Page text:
Tcket buyers wanting to purchase accessible tickets are prompted to complete an Accessible Seating Booking Form, or book directly via a Ticketek Agency.

Mr Kirchner looked into Ms Owen’s case and says she and her friends had not been put out.

“Ms Owen and her carer (partner) were transferred into disabled seating as per their original booking,” he explains. 

“Following this, Ms Owen requested her friend be transferred to sit next to her and her carer in the designated disabled seating area. Note that this is NOT a service that an ‘able-bodied’ person has access to and to this end it is incorrect for anyone to suggest that Ms Owen has been disadvantaged,” he says.

“Upon the transfer of all tickets being completed, Ms Owen was contacted and advised that additional disabled seating had been opened-up for sale which would allow her friend to sit with her and her carer.

“As you may appreciate, it is not feasible when transferring a concert to accommodate such requests for all ticket holders given the logistical complexity.” 

Ms Owen declined to amend her ticket reservation again to avoid dragging her friend and partner back into discourse with the ticketing agency and accepted she would not be able to sit with her friend. 

When contacted by Talking Disability, Ticketek responded to questions about Ms Owen’s situation and recognised that the time to resolve her queries was “longer than ideal”.

“We believe that the situation you have raised with Ms Owen has now been resolved to the customer’s satisfaction,” a Ticketek spokesperson says.

“Ticketek is committed to making the purchase experience of people living with disabilities easier. To achieve this we are currently investing in a significant development project which will include the launch of a digital accessible ticketing platform that is intended to deliver an equitable, inclusive service for our customers.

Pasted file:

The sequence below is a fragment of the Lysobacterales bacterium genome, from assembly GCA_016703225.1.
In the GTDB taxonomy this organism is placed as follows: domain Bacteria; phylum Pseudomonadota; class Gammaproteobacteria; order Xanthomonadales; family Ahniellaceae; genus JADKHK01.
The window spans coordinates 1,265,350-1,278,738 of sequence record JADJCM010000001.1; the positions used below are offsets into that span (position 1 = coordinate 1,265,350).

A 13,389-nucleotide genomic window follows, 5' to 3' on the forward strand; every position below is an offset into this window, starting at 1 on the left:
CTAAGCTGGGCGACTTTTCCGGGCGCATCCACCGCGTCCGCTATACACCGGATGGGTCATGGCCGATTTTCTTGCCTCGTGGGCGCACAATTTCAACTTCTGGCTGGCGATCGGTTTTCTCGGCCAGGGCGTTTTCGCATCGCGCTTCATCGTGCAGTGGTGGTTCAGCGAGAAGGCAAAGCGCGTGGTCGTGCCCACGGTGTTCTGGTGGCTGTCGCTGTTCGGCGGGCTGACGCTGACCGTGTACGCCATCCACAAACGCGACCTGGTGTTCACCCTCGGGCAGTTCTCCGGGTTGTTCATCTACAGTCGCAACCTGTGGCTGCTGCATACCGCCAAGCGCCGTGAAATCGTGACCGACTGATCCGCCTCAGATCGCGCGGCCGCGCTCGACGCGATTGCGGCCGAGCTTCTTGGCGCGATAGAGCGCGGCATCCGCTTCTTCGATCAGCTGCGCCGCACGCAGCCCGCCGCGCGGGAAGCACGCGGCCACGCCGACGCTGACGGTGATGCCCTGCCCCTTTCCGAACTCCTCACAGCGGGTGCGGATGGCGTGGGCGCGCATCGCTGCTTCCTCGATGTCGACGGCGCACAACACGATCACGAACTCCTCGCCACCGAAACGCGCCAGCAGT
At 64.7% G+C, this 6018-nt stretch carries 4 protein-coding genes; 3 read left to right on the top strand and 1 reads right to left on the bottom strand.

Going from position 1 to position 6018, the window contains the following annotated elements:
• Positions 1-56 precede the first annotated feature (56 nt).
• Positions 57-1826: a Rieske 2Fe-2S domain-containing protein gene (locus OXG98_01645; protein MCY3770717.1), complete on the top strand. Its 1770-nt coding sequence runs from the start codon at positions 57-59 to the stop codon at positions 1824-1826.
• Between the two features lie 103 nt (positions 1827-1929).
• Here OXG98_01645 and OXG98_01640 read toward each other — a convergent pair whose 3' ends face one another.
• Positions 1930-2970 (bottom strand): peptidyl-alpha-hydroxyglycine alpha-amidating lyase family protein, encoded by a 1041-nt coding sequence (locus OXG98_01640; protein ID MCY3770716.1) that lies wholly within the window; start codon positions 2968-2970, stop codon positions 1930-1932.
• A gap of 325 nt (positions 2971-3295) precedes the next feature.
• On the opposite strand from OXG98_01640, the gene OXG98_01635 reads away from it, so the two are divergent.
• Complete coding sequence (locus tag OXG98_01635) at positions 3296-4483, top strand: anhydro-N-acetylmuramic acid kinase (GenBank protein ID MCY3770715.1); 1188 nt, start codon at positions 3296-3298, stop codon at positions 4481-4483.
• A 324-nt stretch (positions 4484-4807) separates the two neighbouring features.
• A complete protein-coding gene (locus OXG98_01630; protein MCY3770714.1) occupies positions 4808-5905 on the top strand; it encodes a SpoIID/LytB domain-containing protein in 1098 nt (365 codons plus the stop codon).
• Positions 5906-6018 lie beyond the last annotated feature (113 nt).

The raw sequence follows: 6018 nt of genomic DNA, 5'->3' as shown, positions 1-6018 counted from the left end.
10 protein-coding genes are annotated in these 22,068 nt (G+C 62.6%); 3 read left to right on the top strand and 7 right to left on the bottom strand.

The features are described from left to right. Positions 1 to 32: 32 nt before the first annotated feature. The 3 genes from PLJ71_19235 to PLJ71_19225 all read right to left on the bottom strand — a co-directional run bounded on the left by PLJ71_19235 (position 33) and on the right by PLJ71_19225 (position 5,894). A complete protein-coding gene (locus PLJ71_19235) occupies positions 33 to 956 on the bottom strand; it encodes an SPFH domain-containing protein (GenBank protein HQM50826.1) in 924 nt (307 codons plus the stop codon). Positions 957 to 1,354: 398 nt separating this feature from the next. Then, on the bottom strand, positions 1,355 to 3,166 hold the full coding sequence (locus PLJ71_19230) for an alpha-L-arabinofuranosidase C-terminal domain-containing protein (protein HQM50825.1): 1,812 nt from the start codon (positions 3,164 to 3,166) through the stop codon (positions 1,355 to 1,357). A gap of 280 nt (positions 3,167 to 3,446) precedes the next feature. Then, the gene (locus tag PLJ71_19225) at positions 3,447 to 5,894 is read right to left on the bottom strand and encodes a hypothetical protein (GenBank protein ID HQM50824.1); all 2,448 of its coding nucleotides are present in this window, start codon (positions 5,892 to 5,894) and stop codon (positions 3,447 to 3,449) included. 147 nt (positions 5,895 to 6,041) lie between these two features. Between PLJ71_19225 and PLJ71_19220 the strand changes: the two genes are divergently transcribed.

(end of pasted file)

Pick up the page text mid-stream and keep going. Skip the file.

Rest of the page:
“We are also working closely with promoters and venues to facilitate the platform project and enhance the event experience.”

Having attended concerts all over the country and the world, Ms Owen says this accessibility problem is not isolated to South Australian venues and wants to see bigger venues and ticketing agencies do better for people with access needs.

“I have a sense of duty and obligation to try and change those systems or try and keep pushing back against them,” she explains.

“Venues aren’t considering the process that should be equitable for people with access needs and it continues to keep them out of those spaces. 

“I’ve been in systems where it can be and is done better so I’m not accepting of the argument of ‘it’s the way it’s always been done’.” 

Meanwhile the Adelaide Fringe, the biggest arts festival in the Southern Hemisphere and currently running until 19 March, is dedicated to providing access for all abilities, showing that accessibility can be done in a multitude of ways.

One Australian comedian, Tom Ballard, this week announced he would be adding an accessible show to his standup stint at this year’s Adelaide Fringe.

Mr Ballard is due to perform most of his show, It Is I, at the Rhino Room but due to the accessibility barrier of that venue, he has decided to perform one show at The Howling Owl for those who require wheelchair access.

In an announcement video he says while Rhino Room is a “great comedy club and venue” it is not a fully accessible wheelchair venue and that by putting on a separate show “everyone can come along and check it out and all laugh together”.

Mr Ballard is performing his accessible show at The Howling Owl, Saturday March 18 at 2pm. 

The Adelaide Fringe has a list of accessible shows in this year’s program.

Meanwhile, other national events, such as the Melbourne and Brisbane Comedy Festival which will be over the coming months have also listed accessible shows. 

Visit their websites for more details.